If anyone was still wondering how President Trump's administration felt about the arts, they need wonder no more. The White House announced a proposed budget on Thursday, and the news was grim for many domestic programs, including the arts. More specifically, following the 2018 funding announcement, parents were left to wonder what might happen to arts programs in schools under Trump's budget proposal.
Trump's proposal was paradoxically coined "America First: A Budget Blueprint To Make America Great Again" (talk about the catchphrase that just won't quit). The plan focuses on increased spending for defense programs and Homeland Security, while draining money from discretionary programs like scientific research, public broadcasting, and arts programs in schools, according to The Washington Post. White House Budget Director Mick Mulvaney spoke to MSNBC on Thursday, calling America First a "hard power budget" and defending the massive cuts planned.
"Can we really continue to ask a coal miner in West Virginia or a single mom in Detroit to pay for these programs? The answer was no," Mulvaney said. "We can ask them to pay for defense and we will, but we can't ask them to continue to pay for the Corporation for Public Broadcasting." (Mulvaney did not elaborate on his oddly insulting assumption that a coal miner and a single mother could not possibly want to invest in public broadcasting.)
Trump's budget plan proposes $2.6 billion in funding to Homeland Security in order to build that wall between Mexico and the United States we've all been hearing so much about; $54 billion to defense contractors and the military; and $314 million to hire more border security guards, according to The Huffington Post. Where will the money come from? Funding will, at least in part, stem from those other programs being slashed in the budget proposal, as well as from American taxpayers.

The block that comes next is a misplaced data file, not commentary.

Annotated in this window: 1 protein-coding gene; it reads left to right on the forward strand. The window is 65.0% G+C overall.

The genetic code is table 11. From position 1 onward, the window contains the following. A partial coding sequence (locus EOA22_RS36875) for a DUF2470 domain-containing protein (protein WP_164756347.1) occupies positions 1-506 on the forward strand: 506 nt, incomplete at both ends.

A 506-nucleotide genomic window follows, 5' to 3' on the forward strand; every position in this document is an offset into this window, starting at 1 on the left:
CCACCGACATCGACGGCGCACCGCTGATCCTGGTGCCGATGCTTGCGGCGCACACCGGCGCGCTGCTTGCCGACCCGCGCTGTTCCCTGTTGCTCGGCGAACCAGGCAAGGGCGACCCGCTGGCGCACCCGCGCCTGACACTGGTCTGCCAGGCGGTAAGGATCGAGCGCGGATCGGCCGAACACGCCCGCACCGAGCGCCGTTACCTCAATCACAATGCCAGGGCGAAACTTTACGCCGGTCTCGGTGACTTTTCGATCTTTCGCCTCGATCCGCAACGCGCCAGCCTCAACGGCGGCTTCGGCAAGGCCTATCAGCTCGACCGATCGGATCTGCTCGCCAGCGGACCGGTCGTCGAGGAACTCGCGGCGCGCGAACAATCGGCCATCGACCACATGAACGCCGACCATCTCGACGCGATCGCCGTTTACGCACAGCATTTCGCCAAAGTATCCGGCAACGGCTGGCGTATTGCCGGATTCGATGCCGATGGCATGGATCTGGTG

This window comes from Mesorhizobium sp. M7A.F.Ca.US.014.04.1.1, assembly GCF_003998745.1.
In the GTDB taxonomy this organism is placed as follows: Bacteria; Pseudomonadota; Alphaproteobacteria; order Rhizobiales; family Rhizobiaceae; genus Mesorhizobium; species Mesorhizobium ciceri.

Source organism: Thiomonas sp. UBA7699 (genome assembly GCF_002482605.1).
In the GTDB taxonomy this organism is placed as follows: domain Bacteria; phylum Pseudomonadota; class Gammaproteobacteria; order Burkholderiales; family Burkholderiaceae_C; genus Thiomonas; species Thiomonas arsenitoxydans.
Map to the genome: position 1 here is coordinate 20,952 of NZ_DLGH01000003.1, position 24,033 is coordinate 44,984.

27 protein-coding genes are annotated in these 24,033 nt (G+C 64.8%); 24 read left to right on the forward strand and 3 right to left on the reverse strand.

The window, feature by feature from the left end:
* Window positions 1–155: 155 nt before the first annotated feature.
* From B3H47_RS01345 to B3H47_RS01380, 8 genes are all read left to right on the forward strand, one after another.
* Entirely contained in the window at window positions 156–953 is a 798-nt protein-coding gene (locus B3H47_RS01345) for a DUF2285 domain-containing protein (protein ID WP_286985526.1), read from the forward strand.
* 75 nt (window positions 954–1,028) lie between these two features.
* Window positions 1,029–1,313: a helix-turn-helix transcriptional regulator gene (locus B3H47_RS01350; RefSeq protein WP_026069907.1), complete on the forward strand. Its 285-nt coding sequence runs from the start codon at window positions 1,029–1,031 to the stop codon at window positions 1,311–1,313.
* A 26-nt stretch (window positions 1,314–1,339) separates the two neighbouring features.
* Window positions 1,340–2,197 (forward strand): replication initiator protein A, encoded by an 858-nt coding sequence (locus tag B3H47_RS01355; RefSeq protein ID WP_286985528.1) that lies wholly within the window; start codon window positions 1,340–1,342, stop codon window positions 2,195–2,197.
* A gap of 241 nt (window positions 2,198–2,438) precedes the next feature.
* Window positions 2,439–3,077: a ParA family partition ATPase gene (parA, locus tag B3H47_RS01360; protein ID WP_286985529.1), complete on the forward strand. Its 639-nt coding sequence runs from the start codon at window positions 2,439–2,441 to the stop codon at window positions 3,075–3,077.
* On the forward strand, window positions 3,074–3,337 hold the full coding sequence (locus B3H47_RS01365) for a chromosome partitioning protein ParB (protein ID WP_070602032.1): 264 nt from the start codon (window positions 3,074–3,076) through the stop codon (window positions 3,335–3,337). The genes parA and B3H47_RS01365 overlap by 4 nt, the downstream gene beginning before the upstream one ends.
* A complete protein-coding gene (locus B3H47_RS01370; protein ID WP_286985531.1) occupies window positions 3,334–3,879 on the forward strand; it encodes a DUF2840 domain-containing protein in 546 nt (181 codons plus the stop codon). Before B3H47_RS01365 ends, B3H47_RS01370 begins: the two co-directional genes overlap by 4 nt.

The National Endowment for the Arts program would be eliminated entirely under the new proposed budget from the White House, a total cut of $148 million per year. Those federal dollars are used to support and leverage art programs in education at local and state levels. If the proposed budget is approved, rural communities and small schools should expect to be the hardest hit, according to Kelly Barsdate, chief program and planning officer for the National Assembly of State Arts Agencies. Barsdate told The Washington Post that the NEA provides block grants to each state for arts programming; 25 percent of that money goes to rural communities, and 54 percent is focused primarily on lower income areas.
"We are gravely concerned about the impact on rural areas, low-income areas, schoolchildren, seniors and veterans," Barsdate said.
Let it not be said that Trump isn't putting any money into schools, though; his proposed budget would funnel $1.4 billion to a voucher program for charter schools and private schools. Because of course it would.